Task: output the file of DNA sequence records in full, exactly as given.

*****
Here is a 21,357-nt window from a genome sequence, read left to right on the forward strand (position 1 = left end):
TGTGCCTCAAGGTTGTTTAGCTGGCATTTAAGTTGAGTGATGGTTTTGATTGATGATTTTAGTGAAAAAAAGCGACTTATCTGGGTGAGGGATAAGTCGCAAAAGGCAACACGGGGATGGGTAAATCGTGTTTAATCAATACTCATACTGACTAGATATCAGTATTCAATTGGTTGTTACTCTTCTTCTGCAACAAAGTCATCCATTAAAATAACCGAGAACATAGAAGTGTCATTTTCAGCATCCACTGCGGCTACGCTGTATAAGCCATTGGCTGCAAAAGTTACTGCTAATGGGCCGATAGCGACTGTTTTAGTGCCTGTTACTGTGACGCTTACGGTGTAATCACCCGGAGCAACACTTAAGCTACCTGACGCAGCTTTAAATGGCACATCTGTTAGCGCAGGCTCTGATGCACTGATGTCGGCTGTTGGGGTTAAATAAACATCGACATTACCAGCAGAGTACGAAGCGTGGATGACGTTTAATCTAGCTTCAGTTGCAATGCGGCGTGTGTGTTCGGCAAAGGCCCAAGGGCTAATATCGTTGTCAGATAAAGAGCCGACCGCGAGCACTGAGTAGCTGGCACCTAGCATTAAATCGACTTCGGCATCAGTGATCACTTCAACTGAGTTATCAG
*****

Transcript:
Here is a 21,357-nt window from a genome sequence, read left to right on the forward strand (position 1 = left end):
TGTGCCTCAAGGTTGTTTAGCTGGCATTTAAGTTGAGTGATGGTTTTGATTGATGATTTTAGTGAAAAAAAGCGACTTATCTGGGTGAGGGATAAGTCGCAAAAGGCAACACGGGGATGGGTAAATCGTGTTTAATCAATACTCATACTGACTAGATATCAGTATTCAATTGGTTGTTACTCTTCTTCTGCAACAAAGTCATCCATTAAAATAACCGAGAACATAGAAGTGTCATTTTCAGCATCCACTGCGGCTACGCTGTATAAGCCATTGGCTGCAAAAGTTACTGCTAATGGGCCGATAGCGACTGTTTTAGTGCCTGTTACTGTGACGCTTACGGTGTAATCACCCGGAGCAACACTTAAGCTACCTGACGCAGCTTTAAATGGCACATCTGTTAGCGCAGGCTCTGATGCACTGATGTCGGCTGTTGGGGTTAAATAAACATCGACATTACCAGCAGAGTACGAAGCGTGGATGACGTTTAATCTAGCTTCAGTTGCAATGCGGCGTGTGTGTTCGGCAAAGGCCCAAGGGCTAATATCGTTGTCAGATAAAGAGCCGACCGCGAGCACTGAGTAGCTGGCACCTAGCATTAAATCGACTTCGGCATCAGTGATCACTTCAACTGAGTTATCAG